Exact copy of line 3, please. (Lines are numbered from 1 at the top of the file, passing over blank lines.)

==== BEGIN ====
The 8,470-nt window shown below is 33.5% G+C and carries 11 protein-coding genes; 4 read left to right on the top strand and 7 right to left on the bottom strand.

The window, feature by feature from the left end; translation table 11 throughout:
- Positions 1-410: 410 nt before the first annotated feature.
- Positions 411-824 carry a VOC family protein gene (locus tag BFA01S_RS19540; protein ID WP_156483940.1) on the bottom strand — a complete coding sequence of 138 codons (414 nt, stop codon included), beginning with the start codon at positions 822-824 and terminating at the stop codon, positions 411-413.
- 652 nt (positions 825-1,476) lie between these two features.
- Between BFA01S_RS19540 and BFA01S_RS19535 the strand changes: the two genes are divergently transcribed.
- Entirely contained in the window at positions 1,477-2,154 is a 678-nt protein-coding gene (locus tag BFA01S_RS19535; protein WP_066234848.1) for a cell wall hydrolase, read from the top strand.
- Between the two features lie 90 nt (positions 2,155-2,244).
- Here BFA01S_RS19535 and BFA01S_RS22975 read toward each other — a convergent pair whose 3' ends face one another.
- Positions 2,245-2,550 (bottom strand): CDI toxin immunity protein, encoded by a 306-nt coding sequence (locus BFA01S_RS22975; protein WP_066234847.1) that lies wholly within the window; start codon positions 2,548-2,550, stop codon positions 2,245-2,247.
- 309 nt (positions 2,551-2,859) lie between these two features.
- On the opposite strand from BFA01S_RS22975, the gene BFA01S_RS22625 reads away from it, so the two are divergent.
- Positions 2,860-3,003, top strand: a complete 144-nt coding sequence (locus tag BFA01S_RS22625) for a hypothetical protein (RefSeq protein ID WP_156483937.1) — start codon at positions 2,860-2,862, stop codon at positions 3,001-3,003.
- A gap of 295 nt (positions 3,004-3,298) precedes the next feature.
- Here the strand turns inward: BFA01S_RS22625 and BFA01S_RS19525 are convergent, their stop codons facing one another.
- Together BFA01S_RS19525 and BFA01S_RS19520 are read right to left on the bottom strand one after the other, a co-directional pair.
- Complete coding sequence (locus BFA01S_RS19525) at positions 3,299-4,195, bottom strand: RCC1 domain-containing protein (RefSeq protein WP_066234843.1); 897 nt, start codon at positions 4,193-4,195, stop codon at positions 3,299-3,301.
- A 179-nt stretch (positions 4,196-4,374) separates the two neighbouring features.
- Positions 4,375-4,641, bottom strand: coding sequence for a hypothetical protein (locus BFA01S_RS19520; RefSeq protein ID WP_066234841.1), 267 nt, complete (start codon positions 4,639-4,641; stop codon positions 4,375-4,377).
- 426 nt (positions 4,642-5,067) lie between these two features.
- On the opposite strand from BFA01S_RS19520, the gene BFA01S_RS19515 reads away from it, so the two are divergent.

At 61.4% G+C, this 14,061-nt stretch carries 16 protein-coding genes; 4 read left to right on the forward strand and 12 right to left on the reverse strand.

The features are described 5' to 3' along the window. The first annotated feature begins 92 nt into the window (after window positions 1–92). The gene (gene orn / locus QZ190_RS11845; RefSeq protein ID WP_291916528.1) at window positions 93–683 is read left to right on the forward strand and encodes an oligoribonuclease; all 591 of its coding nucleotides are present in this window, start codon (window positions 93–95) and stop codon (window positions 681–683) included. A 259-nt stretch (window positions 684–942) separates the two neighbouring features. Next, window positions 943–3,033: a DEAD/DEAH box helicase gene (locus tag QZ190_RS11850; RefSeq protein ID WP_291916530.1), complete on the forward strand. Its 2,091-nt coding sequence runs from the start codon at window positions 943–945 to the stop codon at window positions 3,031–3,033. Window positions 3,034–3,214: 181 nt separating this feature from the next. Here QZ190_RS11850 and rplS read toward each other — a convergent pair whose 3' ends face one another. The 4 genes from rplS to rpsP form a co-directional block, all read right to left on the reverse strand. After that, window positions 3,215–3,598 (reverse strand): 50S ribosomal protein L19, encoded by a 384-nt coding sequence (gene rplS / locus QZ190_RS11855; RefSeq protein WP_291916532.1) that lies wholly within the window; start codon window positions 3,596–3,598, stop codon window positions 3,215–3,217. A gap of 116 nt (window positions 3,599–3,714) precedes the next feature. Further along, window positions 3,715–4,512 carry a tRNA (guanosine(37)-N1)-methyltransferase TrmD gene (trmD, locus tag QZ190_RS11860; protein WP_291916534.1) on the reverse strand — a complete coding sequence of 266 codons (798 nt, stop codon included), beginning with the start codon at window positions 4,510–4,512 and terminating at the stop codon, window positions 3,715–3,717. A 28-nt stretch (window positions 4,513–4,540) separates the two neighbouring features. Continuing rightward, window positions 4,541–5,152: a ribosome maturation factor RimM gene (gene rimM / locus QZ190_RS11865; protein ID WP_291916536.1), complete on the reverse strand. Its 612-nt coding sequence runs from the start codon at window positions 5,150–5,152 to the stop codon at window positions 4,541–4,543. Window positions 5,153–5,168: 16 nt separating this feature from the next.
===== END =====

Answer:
- Positions 1-410: 410 nt before the first annotated feature.